International workers play an important role in perpetuating the carefully crafted fantasy that to visit the Walt Disney World Resort in Orlando, Florida is to be transported to far-off destinations around the globe. This Article examines how Disney has filled its need for these workers in two ways. For one, Disney has used a blend of chutzpah and ingenuity to forge new federal law establishing the Q visa. Additionally, Disney has dexterously used the existing J visa, along with an on-resort academic program, to bring international workers to Florida as students.An examination of Disney’s immigration practices offers insight into the larger questions of who designs and benefits from immigration laws. These questions are particularly worthy of attention given the current call for federal immigration reform.I proceed by detailing the history of the Q visa law, which was designed by Disney for its own needs - namely, to authorize “cultural representatives” to travel to the United States for short durations and to work in jobs where they share aspects of their home countries with the American public. This present study is the first historical treatment of the Q visa in the literature. I then discuss what Disney has appropriated from its custom-designed immigration program. Next, I look at the J visa and how Disney has exploited it by analyzing the history of the J visa, which was created during the Cold War to cultivate an appreciation for and familiarity with American society. I then look at Disney’s International College Program, which is intended to provide compliance with the J visa law while ensuring a ready stream of available labor for Disney’s mammoth Florida resort operations. A thorough exploration of the facts shows that Disney’s International College Program is not consistent with the original statutory intent. Scrutiny of Disney’s Q and J visa programs highlights weaknesses in our current immigration system and illustrates how those flaws might affect future immigration reforms.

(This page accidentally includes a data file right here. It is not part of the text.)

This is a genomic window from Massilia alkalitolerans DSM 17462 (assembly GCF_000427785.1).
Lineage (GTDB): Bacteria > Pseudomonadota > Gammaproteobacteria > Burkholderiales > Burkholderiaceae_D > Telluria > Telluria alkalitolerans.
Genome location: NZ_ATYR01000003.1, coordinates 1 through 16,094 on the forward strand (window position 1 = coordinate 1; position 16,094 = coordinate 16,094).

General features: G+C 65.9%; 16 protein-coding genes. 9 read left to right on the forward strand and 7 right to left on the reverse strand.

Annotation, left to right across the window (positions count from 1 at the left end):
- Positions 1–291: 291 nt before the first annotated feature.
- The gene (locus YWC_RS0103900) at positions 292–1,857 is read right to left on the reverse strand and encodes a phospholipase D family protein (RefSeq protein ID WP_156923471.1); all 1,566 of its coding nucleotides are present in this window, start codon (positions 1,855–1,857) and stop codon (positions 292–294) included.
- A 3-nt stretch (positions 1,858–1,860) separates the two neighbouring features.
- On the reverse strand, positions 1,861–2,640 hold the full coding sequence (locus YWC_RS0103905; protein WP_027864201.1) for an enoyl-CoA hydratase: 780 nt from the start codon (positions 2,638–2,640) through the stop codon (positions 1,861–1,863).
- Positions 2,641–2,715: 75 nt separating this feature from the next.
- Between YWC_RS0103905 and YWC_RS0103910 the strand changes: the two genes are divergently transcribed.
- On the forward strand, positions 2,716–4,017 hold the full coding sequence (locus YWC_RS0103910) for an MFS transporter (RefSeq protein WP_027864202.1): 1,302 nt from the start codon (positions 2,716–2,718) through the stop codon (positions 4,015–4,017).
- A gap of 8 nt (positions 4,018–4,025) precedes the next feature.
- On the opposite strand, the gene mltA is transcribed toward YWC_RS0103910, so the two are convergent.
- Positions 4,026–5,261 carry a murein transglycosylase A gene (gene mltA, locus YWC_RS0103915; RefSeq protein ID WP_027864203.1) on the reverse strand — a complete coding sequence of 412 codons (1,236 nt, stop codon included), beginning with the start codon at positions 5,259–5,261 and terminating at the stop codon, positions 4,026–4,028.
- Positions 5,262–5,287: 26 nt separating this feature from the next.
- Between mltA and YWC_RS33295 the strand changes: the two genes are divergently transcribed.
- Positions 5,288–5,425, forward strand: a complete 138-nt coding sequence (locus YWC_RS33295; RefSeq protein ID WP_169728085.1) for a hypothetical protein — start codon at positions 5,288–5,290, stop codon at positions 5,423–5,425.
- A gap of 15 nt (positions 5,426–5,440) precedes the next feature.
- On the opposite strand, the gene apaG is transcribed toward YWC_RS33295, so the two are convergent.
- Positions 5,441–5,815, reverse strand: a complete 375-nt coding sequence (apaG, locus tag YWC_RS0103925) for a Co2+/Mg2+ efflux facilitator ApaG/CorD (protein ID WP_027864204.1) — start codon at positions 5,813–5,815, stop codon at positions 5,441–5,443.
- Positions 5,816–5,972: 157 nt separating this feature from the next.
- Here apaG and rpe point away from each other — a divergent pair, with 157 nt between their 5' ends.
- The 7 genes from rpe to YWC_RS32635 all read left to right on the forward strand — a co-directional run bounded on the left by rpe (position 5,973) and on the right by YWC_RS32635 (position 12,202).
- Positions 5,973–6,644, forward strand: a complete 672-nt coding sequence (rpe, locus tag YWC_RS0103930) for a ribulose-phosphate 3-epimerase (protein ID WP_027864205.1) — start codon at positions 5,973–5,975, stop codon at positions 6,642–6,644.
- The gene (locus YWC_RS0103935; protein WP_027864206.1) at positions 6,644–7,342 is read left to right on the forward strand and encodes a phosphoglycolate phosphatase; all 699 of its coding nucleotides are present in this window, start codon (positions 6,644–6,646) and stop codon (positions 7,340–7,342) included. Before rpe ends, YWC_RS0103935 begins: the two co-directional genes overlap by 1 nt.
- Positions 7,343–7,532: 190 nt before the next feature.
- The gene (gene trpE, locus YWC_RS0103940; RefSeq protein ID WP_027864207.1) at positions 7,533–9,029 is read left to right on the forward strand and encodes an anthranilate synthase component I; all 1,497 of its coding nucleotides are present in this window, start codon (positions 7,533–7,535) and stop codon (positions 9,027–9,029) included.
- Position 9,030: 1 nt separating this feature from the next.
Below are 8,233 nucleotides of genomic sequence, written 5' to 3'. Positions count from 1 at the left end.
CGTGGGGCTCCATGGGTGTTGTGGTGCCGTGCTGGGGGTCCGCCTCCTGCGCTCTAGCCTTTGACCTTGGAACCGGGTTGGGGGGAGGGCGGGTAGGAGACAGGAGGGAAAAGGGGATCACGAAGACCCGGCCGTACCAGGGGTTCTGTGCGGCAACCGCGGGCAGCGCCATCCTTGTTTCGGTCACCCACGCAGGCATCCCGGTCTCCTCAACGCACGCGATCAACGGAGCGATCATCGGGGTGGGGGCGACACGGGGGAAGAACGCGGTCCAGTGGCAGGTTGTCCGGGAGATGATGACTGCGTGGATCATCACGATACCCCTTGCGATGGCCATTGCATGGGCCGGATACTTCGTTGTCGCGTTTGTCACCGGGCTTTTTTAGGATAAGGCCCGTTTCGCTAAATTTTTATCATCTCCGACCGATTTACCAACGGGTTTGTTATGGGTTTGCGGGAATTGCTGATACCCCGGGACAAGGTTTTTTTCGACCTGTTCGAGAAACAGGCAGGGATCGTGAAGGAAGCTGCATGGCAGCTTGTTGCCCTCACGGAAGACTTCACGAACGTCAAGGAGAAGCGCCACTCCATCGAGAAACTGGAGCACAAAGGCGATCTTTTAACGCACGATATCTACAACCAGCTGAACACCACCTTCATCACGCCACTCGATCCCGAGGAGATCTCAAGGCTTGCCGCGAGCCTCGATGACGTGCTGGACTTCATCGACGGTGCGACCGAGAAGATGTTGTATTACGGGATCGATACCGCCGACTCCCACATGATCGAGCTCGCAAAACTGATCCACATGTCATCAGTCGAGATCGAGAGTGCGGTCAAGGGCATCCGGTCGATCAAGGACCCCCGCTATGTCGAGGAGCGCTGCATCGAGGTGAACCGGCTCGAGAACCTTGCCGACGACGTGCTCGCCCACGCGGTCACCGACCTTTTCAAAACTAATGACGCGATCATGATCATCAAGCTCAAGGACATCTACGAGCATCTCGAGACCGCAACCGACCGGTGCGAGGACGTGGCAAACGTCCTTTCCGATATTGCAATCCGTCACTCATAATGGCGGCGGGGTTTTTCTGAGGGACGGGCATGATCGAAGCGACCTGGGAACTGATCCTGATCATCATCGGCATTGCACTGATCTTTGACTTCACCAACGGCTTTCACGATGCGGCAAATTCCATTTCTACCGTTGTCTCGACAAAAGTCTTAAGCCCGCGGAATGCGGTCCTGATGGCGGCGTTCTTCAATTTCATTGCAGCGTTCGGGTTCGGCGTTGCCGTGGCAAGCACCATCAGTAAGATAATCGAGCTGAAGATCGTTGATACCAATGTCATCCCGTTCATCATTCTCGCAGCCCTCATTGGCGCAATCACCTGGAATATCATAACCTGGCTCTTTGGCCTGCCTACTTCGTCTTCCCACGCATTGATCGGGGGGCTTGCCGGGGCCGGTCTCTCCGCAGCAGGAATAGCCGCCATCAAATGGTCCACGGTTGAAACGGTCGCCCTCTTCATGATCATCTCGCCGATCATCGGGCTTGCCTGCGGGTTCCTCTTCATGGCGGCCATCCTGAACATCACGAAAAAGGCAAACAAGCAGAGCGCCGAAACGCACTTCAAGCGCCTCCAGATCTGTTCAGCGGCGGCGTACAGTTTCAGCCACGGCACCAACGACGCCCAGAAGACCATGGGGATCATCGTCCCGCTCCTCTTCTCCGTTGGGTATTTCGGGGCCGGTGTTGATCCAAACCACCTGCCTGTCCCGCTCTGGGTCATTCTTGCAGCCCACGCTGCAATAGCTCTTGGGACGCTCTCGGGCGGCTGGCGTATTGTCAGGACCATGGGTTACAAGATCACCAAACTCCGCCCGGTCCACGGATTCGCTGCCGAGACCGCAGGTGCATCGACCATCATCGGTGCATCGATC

Participants of the Disney International College Program at the Walt Disney World® Resort near Orlando, FL, U.S.A. have the unique opportunity to develop real-world experience while working in front line roles at our Theme Parks and Resort Hotels. Additionally, they have the chance to meet Guests and other participants from around the world and take part in a life-changing opportunity that they just can't get anywhere else.The Disney International College Programs is made up of two unique opportunities: the Summer Work Experience, and the Australia/New Zealand Work Experience. In addition, Disney hosts the Academic Exchange Experience. Participants in these experiences may have the opportunity to: